Crimean stand-off raises gas worries

Crimean stand-off raises gas worries

Crimean stand-off raises gas worries

First published in Letters by

THE stand-off in the Crimea serves to illustrate the fragility of our energy policy. We are heavily dependent on imported gas, and some of that comes from Russia.

Our responsibilities to the population of the Ukraine are questionable, but even if we wanted to apply sanctions our Eastern bloc suppliers could retaliate by screwing down the supply valve on the pipeline.

This crisis should serve as a wake up call. It is time to halt the rush to plaster the country with wind generators and start a genuine renewable policy, such as tidal barrages with electrical generating capacity.

The natural gas we need could come from native shale deposits, and would actually lower the global carbon footprint since it wouldn’t have to travel from Russia or the Gulf.

Andy Baldock, Villa Grove, York

Comments (3)

Please log in to enable comment sorting

1:12pm Fri 21 Mar 14

Oaklands Resident says...

Germany is heavily dependant on gas supplies from Russia.

The UK is not.
Germany is heavily dependant on gas supplies from Russia. The UK is not. Oaklands Resident
  • Score: 5

3:57pm Fri 21 Mar 14

ColdAsChristmas says...

Correct, most of our imported gas comes from Norway’s North Sea gas. They don’t need so much because they have a much smaller population and they also invested in hydro electricity, not stupid windmills like the UK.
Indeed, Germany takes 40% of its gas from Russia since their Chancellor hysterically started to shut down perfectly good nuclear plants, following the Tsunami in Japan.
Shale gas will certainly help make our coal last for longer while we acquire more nuclear and hydro plants. As for the carbon footprint; I wouldn’t worry, you have been brainwashed with that but it certainly makes sense to produce energy close to home. Shipping biomass from North America just to meet CO2 silly targets, does that make sense?
Correct, most of our imported gas comes from Norway’s North Sea gas. They don’t need so much because they have a much smaller population and they also invested in hydro electricity, not stupid windmills like the UK. Indeed, Germany takes 40% of its gas from Russia since their Chancellor hysterically started to shut down perfectly good nuclear plants, following the Tsunami in Japan. Shale gas will certainly help make our coal last for longer while we acquire more nuclear and hydro plants. As for the carbon footprint; I wouldn’t worry, you have been brainwashed with that but it certainly makes sense to produce energy close to home. Shipping biomass from North America just to meet CO2 silly targets, does that make sense? ColdAsChristmas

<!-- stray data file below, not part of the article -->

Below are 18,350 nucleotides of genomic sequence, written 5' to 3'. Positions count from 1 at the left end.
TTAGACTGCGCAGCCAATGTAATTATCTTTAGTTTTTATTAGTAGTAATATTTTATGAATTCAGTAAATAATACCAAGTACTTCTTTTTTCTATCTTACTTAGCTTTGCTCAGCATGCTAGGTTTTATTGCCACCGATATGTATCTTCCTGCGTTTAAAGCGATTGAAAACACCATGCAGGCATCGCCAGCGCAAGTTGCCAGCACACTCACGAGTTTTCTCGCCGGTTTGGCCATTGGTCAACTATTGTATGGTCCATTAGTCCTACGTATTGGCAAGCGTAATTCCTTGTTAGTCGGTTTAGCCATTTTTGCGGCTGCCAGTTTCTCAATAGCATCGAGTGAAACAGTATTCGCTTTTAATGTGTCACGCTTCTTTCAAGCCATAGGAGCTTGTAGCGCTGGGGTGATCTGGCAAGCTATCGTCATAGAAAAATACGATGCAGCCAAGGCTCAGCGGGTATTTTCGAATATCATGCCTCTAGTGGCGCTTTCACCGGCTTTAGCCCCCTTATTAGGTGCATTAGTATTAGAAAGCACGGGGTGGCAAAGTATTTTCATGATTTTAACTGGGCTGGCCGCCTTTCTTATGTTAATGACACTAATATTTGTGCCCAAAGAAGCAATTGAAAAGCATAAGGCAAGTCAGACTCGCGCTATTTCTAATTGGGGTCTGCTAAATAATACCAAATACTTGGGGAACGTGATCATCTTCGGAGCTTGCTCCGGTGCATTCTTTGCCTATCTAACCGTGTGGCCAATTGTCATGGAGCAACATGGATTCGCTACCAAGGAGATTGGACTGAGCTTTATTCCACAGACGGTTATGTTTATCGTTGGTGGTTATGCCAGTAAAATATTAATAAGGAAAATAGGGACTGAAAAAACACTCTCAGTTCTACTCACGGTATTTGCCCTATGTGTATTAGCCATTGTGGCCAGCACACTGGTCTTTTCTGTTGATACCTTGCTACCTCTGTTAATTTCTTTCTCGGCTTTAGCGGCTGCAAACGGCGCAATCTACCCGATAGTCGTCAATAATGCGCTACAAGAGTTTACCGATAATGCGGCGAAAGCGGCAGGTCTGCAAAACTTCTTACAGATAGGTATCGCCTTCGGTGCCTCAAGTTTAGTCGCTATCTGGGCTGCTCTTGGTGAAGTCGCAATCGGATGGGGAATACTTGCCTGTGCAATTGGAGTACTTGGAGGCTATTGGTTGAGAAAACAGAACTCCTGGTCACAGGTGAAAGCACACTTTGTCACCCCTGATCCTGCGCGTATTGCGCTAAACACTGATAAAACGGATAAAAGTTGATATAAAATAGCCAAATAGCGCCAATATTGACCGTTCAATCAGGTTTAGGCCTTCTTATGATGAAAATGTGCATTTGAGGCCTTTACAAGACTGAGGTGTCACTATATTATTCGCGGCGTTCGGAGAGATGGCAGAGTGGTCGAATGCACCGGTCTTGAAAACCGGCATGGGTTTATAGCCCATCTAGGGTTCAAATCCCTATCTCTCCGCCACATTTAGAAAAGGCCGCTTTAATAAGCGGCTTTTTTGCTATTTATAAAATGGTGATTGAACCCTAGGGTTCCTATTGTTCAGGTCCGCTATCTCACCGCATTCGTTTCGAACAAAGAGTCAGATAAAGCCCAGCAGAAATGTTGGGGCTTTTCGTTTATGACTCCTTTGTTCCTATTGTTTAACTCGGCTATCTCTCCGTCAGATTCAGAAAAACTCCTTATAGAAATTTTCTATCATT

• Score: -19

4:20pm Fri 21 Mar 14

Pinza-C55 says...

ColdAsChristmas wrote:
Correct, most of our imported gas comes from Norway’s North Sea gas. They don’t need so much because they have a much smaller population and they also invested in hydro electricity, not stupid windmills like the UK.
Indeed, Germany takes 40% of its gas from Russia since their Chancellor hysterically started to shut down perfectly good nuclear plants, following the Tsunami in Japan.
Shale gas will certainly help make our coal last for longer while we acquire more nuclear and hydro plants. As for the carbon footprint; I wouldn’t worry, you have been brainwashed with that but it certainly makes sense to produce energy close to home. Shipping biomass from North America just to meet CO2 silly targets, does that make sense?
"Shipping biomass from North America just to meet CO2 silly targets, does that make sense?"
If Europe tells us to, it must make sense.
Mustn't it?
Anybody?
[quote][p][bold]ColdAsChristmas[/bold] wrote: Correct, most of our imported gas comes from Norway’s North Sea gas. They don’t need so much because they have a much smaller population and they also invested in hydro electricity, not stupid windmills like the UK. Indeed, Germany takes 40% of its gas from Russia since their Chancellor hysterically started to shut down perfectly good nuclear plants, following the Tsunami in Japan. Shale gas will certainly help make our coal last for longer while we acquire more nuclear and hydro plants. As for the carbon footprint; I wouldn’t worry, you have been brainwashed with that but it certainly makes sense to produce energy close to home. Shipping biomass from North America just to meet CO2 silly targets, does that make sense?[/p][/quote]"Shipping biomass from North America just to meet CO2 silly targets, does that make sense?" If Europe tells us to, it must make sense. Mustn't it? Anybody? Pinza-C55
  • Score: -17

Comments are closed on this article.

Send us your news, pictures and videos

Most read stories

Local Info

Enter your postcode, town or place name

About cookies

We want you to enjoy your visit to our website. That's why we use cookies to enhance your experience. By staying on our website you agree to our use of cookies. Find out more about the cookies we use.

I agree